19 Dec. 45

1935, at Page 3, there was a group picture of SA men on trucks and in front of the trucks were large signs, one of which read, "Read Der Stürmer and you will know the Jew." On the same page of the publication I mentioned there is a photograph of what appears to be a public rally, at which there is displayed a large poster reading, "He who knows the Jew, knows the devil!"

THE PRESIDENT: Colonel Storey, the Tribunal expressed their view yesterday that they did not desire to hear cumulative evidence. Isn't this rather cumulative?

COL. STOREY: I agree with Your Honor that possibly it is. I am trying to draw the line on it. I will omit the rest of them. Now we will pass to the final phase of the function of the SA in the conspiracy.

THE PRESIDENT: Perhaps we had better adjourn now for 10 minutes.
[A recess was taken.]

COL. STOREY: If Your Honor pleases, I have just started into the function of the SA in the conspiracy, that of its participation in the program for preparation for warfare.

In this connection, Your Honors asked this morning a question about the arresting and police activities of the SA, and I mentioned that they had declined after 1934. For fear there was some misapprehension, I would like to state that as a police organization and as an arresting agency they declined steadily after 1934.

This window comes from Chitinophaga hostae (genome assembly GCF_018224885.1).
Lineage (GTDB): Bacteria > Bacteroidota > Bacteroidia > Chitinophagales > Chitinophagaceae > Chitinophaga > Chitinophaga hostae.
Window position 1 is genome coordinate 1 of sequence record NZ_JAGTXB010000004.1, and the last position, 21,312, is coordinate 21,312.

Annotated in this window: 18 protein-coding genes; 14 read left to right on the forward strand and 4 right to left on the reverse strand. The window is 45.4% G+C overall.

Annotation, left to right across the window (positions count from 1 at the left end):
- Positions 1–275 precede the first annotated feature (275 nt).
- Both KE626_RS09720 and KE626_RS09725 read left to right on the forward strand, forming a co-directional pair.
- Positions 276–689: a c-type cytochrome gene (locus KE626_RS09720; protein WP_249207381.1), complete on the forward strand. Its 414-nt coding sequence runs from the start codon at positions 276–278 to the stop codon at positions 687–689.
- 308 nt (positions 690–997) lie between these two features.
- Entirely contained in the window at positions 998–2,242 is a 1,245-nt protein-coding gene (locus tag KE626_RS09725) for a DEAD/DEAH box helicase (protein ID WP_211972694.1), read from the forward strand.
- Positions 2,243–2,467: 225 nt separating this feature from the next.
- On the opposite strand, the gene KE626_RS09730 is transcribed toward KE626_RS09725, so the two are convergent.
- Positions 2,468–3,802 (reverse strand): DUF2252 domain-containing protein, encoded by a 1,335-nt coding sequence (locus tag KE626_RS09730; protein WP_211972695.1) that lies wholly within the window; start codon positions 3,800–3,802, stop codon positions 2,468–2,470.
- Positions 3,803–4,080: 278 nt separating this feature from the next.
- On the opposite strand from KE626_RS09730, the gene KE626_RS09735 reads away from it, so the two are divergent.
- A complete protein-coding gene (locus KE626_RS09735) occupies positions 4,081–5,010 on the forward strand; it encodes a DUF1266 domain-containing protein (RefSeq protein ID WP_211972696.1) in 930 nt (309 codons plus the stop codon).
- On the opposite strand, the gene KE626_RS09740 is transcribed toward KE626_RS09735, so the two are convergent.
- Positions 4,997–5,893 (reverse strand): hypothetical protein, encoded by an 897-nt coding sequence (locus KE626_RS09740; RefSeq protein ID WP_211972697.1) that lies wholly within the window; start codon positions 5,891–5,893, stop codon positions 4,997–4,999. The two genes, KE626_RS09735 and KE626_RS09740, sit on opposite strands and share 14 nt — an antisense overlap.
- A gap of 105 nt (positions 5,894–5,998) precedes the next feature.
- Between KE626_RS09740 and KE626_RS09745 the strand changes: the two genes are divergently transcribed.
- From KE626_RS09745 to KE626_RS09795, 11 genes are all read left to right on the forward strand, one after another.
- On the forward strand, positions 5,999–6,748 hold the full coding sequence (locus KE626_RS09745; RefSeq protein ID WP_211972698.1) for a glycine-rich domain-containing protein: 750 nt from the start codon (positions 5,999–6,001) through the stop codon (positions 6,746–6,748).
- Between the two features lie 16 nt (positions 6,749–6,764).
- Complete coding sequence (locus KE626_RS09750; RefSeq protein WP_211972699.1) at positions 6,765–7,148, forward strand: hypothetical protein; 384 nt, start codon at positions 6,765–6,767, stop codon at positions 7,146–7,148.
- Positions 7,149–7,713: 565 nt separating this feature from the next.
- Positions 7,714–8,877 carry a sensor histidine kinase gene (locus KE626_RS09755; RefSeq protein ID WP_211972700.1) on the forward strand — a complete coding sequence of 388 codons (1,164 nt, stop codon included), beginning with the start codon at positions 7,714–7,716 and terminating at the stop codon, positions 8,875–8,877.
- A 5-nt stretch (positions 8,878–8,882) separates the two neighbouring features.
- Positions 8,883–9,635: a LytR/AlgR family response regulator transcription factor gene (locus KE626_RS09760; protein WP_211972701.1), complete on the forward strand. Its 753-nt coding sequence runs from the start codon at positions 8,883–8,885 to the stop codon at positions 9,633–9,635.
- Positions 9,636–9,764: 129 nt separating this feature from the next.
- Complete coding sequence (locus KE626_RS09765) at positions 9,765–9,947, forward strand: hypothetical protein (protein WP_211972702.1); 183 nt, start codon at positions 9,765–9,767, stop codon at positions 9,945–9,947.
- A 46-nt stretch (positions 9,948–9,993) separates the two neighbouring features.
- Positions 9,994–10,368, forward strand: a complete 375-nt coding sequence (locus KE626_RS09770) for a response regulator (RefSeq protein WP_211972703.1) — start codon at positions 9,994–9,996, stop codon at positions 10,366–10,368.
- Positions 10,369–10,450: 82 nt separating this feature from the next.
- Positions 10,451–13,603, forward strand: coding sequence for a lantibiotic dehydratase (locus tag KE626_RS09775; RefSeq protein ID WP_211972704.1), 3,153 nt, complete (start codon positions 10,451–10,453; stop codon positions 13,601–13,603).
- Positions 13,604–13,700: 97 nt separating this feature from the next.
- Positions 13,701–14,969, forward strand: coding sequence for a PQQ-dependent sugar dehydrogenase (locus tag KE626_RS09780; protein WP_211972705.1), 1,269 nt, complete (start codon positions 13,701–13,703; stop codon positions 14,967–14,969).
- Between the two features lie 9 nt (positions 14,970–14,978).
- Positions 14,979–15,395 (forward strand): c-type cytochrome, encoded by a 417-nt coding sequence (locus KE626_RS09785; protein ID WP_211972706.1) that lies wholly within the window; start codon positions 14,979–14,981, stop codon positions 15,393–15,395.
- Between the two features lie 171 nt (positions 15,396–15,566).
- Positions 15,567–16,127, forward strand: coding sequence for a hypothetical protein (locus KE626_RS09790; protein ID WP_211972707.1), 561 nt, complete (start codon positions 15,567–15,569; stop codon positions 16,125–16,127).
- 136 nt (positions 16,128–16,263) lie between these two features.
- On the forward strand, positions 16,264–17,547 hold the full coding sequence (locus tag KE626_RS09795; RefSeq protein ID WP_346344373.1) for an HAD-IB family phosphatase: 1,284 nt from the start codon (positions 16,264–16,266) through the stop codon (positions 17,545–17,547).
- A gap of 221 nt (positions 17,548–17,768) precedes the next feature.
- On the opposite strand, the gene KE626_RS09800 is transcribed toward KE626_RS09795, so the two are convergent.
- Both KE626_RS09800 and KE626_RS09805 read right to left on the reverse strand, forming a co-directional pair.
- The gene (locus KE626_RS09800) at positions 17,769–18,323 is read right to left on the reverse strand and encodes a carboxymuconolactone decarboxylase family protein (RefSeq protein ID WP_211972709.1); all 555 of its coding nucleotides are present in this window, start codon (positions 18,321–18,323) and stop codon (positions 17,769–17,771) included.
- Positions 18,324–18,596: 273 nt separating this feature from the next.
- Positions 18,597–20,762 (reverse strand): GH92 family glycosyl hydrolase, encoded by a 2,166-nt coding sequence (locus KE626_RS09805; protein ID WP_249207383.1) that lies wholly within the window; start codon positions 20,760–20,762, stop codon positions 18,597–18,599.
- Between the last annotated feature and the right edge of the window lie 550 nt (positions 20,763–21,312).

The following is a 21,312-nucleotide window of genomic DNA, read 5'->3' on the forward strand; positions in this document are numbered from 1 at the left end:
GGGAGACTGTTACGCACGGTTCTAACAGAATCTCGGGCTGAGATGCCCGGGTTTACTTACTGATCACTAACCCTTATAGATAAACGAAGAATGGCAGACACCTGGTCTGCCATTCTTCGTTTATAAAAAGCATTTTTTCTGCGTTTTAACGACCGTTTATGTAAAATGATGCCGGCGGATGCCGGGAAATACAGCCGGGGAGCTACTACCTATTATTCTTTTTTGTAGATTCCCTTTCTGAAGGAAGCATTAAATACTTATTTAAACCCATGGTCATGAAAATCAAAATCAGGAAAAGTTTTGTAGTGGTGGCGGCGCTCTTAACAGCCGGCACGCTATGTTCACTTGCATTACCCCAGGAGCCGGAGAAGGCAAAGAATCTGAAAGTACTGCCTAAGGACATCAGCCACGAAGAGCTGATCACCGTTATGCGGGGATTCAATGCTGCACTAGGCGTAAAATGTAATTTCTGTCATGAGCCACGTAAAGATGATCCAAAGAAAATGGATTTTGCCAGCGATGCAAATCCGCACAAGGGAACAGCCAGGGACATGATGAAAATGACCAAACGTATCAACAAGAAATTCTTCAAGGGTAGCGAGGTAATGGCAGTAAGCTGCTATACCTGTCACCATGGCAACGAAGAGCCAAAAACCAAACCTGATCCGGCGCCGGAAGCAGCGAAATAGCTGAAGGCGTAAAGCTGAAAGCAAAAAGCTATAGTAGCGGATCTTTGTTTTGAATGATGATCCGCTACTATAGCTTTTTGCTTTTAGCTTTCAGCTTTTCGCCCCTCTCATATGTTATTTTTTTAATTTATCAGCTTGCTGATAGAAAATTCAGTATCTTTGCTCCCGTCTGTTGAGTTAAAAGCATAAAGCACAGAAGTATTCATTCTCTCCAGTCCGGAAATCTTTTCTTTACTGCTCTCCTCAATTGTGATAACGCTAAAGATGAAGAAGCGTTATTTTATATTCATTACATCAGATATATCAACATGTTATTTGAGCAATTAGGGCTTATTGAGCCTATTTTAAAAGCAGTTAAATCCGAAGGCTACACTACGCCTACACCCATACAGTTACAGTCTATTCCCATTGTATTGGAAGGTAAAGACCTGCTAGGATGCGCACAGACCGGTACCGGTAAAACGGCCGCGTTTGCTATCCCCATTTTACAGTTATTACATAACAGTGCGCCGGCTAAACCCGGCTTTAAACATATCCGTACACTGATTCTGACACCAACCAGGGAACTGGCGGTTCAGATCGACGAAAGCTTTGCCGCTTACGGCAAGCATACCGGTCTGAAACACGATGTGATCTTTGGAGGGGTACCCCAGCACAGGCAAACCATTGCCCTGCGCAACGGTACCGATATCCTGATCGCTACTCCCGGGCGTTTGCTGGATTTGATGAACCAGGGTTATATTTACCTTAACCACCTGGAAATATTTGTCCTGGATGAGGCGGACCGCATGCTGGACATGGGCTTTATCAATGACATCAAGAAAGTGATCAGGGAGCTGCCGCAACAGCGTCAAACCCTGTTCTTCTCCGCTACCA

We go now into the phase where they went into military preparations, the next phase; and that is the phase with which I deal now. If Your Honor pleases, I have here an official government publication issued by the British Government in 1943, the title being, The Nazi Party and Organizations; and I should like to quote as to the organization and membership of the SA from that publication. It is the most authoritative that I have been able to find, and I would like to quote briefly from it:
"The SA was founded in 1921 as a para-military organization to protect Nazi meetings and leaders, to throw out interrupters and hecklers, to fight political enemies, and to provide pre-military training at a time when the legal 'Reichswehr' was limited to 100,000 men. Their highest leader is Hitler himself; his deputy is called the Stabschef (Chief of Staff) of the SA; from 1930 till June 1934 it was Röhm from then onwards till his death in May 1943, Victor Lutze; since August 1943, Wilhelm Schepmann. In January 1933 the SA had only 300,000 members. After the seizure of power, its strength increased quickly; at present it has a membership of 1,500,000 to 2,000,000.11 (JN-4)